From the outside, it’s a mighty castle, with thick, sturdy, impregnable walls, modelled by architect James of St George on the walls of Constantinople. Part of the town’s medieval walls also remain. Inside, the Castle contains the Royal Welch Fusiliers Museum, dedicated to one of the most famous Welsh regiments, and some superb wall walks and tower climbs
Harlech Castle is one of the best places in Wales to visit, especially if you want to get close to the heart and soul of historic Wales. It was built by Edward I between 1282 and 1289, on what was then a sea cliff – the sea has since receded around a mile (1.6 km), and commands incredible panoramic views of the North Wales coast and, when the weather is favourable, the mountains of Snowdonia, including Snowdon itself.
It’s the smallest of the four castles that make up the Gwynedd Castles UNESCO World Heritage Site, built around a single courtyard with four corner towers. It saw plenty of action in its first few centuries. Welsh Prince Owain Glyndwr seized the Castle in 1404 and used it as his campaign headquarters for the following four years. The Castle was besieged during the wars of the Roses, with the Lancastrian garrison force holding out for seven years between 1461 and 1468 – this inspired the song Men of Harlech.
Harlech is an incredibly evocative site, one of the most impressive of all UK castles. There are several other fascinating places to see nearby, from the glorious wide Harlech beach to the stunning Mawddach estuary 10 miles (16 km) down the coast at Barmouth.
By the time Edward I got around to building Beaumaris Castle, the troublesome Welsh had just about bankrupted him. After an uprising by Madog ap Llewelyn in 1295, work finally started on this Castle at the north-east end of the Menai Strait, the opposite end to Caernarfon. Again, master architect James of St George was commissioned to build the Castle, though progress was slow as Edward was continually short of funds. Construction finally ceased around 1330, the Castle unfinished.
Castles in Anglesey are a rare thing indeed – there are only two, the other being its much smaller near-neighbour Castell Aberlleiniog, which has been restored over the last decade or so. Both had views across the Menai Strait to the mountains of Snowdonia. Beaumaris was one of the most advanced medieval castles in technical terms, near-perfect in its concentric design and layout. It was captured by Welsh forces in 1403, and re-taken two years later.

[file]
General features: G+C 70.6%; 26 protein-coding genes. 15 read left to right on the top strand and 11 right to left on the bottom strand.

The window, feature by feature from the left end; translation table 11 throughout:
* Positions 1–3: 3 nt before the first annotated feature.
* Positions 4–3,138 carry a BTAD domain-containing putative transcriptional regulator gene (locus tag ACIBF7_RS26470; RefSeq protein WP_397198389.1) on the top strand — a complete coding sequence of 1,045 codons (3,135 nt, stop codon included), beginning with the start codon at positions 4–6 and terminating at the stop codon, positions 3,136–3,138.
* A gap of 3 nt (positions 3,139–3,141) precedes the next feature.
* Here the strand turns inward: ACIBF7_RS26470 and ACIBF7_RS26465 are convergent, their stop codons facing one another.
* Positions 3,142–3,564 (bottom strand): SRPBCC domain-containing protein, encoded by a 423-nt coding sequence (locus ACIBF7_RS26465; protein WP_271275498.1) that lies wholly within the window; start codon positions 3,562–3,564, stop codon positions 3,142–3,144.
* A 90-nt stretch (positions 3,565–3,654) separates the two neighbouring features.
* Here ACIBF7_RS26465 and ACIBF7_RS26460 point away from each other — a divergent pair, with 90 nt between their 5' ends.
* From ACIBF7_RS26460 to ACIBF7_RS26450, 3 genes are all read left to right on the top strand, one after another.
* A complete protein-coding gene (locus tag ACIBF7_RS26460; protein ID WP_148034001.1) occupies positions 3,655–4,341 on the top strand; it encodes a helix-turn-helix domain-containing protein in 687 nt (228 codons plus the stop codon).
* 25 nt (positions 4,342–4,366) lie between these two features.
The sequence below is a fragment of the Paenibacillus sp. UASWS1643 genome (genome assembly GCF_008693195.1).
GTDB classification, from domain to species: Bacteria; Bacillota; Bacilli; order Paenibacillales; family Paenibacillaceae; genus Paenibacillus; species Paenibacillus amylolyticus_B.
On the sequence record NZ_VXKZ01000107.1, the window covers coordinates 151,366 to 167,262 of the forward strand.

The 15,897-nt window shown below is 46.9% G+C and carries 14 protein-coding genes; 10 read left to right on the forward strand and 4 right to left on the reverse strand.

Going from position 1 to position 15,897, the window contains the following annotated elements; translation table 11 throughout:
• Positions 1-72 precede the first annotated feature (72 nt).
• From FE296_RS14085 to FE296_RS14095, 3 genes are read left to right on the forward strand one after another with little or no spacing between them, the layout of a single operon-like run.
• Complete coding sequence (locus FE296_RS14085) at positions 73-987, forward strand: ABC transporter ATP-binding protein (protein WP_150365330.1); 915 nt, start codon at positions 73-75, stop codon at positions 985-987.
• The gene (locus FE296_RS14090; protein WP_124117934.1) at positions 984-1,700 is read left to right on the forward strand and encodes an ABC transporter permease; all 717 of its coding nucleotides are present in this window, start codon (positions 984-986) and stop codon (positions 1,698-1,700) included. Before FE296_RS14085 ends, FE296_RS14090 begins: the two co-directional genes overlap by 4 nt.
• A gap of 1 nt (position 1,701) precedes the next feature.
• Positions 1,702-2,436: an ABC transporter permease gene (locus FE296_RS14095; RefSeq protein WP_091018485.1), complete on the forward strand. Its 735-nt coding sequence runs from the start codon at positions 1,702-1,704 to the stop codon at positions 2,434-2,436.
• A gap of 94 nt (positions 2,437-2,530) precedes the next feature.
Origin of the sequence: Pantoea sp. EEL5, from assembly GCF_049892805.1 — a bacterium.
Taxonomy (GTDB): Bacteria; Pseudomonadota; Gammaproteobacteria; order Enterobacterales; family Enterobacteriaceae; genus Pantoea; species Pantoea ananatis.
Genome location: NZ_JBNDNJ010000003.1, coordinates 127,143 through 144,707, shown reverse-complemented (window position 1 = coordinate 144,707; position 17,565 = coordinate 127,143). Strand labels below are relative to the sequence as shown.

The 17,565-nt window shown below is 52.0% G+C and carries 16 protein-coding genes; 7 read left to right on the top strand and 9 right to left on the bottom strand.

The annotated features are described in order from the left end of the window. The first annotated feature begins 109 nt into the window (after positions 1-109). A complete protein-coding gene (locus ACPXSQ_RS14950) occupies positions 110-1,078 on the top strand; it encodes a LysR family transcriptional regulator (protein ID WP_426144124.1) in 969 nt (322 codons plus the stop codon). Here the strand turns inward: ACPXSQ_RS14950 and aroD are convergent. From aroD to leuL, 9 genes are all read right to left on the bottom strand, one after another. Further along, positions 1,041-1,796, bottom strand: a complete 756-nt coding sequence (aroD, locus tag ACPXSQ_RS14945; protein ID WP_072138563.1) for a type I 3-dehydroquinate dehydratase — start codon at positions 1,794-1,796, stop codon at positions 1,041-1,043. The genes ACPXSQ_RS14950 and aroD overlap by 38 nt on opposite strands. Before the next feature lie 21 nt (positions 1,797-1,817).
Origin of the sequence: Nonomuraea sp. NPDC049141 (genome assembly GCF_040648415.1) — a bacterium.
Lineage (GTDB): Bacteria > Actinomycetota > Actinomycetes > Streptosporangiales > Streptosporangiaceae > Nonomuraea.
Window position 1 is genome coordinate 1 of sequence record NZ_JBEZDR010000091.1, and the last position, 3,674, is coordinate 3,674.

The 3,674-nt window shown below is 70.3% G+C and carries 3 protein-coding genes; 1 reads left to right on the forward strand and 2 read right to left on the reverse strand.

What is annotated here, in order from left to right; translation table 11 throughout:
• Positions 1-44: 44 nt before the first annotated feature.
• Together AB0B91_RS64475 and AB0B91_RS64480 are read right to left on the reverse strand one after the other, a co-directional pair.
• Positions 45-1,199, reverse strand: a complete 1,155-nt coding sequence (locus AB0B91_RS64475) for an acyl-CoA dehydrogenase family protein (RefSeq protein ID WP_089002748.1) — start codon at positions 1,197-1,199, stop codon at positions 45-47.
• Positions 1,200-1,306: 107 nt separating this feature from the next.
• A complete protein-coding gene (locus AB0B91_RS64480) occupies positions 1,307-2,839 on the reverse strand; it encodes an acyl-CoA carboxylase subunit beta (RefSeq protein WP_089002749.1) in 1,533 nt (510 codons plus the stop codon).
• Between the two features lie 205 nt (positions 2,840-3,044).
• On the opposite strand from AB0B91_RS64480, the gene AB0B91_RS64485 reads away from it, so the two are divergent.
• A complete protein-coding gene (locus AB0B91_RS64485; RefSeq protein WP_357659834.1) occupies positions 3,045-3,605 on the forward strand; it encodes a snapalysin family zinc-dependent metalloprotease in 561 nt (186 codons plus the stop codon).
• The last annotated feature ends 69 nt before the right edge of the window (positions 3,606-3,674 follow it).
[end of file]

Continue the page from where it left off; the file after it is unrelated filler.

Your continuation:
Dolwyddelan Castle was probably built by Llywelyn ap Iorwerth around 1210. It’s on an outcrop of rock high above the Lledr valley, a few miles down the A470 from the popular tourist village of Betws-y-Coed. It guards the Lledr valley route, and there are also paths up to and around the nearest large mountain, Moel Siabod, close by. It was taken by Edward I during his invasion campaign, and the tower we now see may well have been added by his auxiliaries – though the battlements are a result of a 19th century restoration.
The remains of Dolwyddelan are fairly scant – there’s the main tower and the surrounding foundations – but it’s well worth the walk up (tickets from the farmhouse next to the car park) and climbing the tower to a fine lofty vantage point. The views from there are superb, but to really appreciate the setting of Dolwyddelan it’s worth exploring the paths above the village and across the valley, to see it nestling high among the peaks.
The village of Llanberis is one of the best places to visit in North Wales. It’s the natural gateway to Snowdon (Yr Wyddfa in Welsh), the highest mountain in Wales and England, and it’s the departure point for the Snowdon Mountain Railway, the easy way up to the summit. It’s also the location for Dolbadarn Castle, one of the castles of the Welsh princes, which guarded the strategically important Llanberis Pass, the route between the coast, mountains and Conwy Valley.